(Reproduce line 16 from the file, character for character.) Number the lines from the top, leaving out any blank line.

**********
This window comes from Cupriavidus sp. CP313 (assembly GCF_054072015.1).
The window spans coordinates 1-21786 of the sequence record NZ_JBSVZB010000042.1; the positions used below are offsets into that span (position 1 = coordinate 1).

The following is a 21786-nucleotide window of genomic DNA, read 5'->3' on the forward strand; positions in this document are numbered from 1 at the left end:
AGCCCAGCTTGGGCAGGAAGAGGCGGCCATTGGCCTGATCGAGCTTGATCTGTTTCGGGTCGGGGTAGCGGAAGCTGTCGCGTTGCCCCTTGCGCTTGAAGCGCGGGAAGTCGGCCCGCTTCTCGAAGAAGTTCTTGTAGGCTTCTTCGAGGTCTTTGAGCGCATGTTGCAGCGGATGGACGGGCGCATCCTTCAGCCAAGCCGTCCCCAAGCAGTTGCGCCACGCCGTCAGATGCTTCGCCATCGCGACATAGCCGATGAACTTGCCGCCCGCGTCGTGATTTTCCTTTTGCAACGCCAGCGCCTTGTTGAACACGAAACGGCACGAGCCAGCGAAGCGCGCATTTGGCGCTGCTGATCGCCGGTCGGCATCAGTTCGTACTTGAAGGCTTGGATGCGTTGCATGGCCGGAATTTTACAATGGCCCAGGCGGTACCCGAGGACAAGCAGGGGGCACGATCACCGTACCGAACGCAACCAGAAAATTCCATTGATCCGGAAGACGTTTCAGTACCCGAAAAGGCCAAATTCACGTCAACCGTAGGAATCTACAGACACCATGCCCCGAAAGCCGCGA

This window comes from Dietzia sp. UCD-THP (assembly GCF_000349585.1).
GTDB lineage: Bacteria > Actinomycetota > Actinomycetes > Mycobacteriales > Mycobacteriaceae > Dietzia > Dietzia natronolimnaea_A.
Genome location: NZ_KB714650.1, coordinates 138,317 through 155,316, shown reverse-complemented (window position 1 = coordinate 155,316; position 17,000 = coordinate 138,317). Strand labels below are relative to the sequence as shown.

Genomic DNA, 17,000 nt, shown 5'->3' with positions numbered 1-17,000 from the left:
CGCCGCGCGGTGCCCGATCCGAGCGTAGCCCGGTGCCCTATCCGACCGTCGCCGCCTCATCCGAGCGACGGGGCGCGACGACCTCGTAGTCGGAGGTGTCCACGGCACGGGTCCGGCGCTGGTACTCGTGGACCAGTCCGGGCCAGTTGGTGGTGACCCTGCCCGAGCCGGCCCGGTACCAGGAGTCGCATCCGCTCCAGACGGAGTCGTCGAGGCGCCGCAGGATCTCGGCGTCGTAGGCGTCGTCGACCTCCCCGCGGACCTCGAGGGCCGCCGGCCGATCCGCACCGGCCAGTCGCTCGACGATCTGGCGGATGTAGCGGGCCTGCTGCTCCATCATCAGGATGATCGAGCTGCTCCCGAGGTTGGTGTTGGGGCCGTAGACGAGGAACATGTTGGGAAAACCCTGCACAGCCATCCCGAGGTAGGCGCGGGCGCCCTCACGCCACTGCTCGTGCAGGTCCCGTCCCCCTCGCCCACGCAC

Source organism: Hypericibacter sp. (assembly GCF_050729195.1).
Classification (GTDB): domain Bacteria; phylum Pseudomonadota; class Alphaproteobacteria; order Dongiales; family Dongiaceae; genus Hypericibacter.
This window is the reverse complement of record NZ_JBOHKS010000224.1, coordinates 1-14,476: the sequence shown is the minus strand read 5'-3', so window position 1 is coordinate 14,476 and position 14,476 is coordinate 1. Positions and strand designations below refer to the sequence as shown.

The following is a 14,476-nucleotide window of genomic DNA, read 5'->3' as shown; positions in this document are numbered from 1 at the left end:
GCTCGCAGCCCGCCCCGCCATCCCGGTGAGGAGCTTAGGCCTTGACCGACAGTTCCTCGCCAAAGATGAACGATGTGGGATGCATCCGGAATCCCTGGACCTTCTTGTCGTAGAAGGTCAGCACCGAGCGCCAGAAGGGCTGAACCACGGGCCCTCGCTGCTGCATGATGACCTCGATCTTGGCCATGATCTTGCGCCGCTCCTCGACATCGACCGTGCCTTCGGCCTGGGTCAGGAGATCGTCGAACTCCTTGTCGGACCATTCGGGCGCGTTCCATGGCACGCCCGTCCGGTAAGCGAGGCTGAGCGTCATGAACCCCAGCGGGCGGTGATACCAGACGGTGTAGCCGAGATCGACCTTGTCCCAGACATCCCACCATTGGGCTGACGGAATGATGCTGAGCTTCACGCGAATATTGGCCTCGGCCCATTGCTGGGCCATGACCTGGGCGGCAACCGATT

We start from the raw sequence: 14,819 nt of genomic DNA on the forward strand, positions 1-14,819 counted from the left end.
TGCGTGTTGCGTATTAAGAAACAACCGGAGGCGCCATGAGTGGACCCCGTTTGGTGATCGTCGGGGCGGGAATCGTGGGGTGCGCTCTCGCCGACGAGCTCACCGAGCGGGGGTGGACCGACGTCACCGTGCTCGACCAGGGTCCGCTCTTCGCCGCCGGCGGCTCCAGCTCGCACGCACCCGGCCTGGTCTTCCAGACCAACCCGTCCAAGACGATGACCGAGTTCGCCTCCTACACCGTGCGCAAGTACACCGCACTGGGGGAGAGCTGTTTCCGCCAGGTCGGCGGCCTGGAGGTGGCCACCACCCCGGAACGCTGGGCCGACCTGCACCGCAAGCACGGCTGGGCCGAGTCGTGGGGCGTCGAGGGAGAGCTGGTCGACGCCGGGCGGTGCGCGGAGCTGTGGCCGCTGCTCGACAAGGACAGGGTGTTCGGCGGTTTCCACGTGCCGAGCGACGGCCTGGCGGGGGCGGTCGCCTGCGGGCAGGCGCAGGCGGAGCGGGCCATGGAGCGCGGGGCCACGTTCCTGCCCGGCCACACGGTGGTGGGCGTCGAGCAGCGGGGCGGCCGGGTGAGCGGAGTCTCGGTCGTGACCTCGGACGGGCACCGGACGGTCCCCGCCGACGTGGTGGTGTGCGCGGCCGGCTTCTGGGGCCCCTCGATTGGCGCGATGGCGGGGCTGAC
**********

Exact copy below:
TGCGTGTTGCGTATTAAGAAACAACCGGAGGCGCCATGAGTGGACCCCGTTTGGTGATCGTCGGGGCGGGAATCGTGGGGTGCGCTCTCGCCGACGAGCTCACCGAGCGGGGGTGGACCGACGTCACCGTGCTCGACCAGGGTCCGCTCTTCGCCGCCGGCGGCTCCAGCTCGCACGCACCCGGCCTGGTCTTCCAGACCAACCCGTCCAAGACGATGACCGAGTTCGCCTCCTACACCGTGCGCAAGTACACCGCACTGGGGGAGAGCTGTTTCCGCCAGGTCGGCGGCCTGGAGGTGGCCACCACCCCGGAACGCTGGGCCGACCTGCACCGCAAGCACGGCTGGGCCGAGTCGTGGGGCGTCGAGGGAGAGCTGGTCGACGCCGGGCGGTGCGCGGAGCTGTGGCCGCTGCTCGACAAGGACAGGGTGTTCGGCGGTTTCCACGTGCCGAGCGACGGCCTGGCGGGGGCGGTCGCCTGCGGGCAGGCGCAGGCGGAGCGGGCCATGGAGCGCGGGGCCACGTTCCTGCCCGGCCACACGGTGGTGGGCGTCGAGCAGCGGGGCGGCCGGGTGAGCGGAGTCTCGGTCGTGACCTCGGACGGGCACCGGACGGTCCCCGCCGACGTGGTGGTGTGCGCGGCCGGCTTCTGGGGCCCCTCGATTGGCGCGATGGCGGGGCTGAC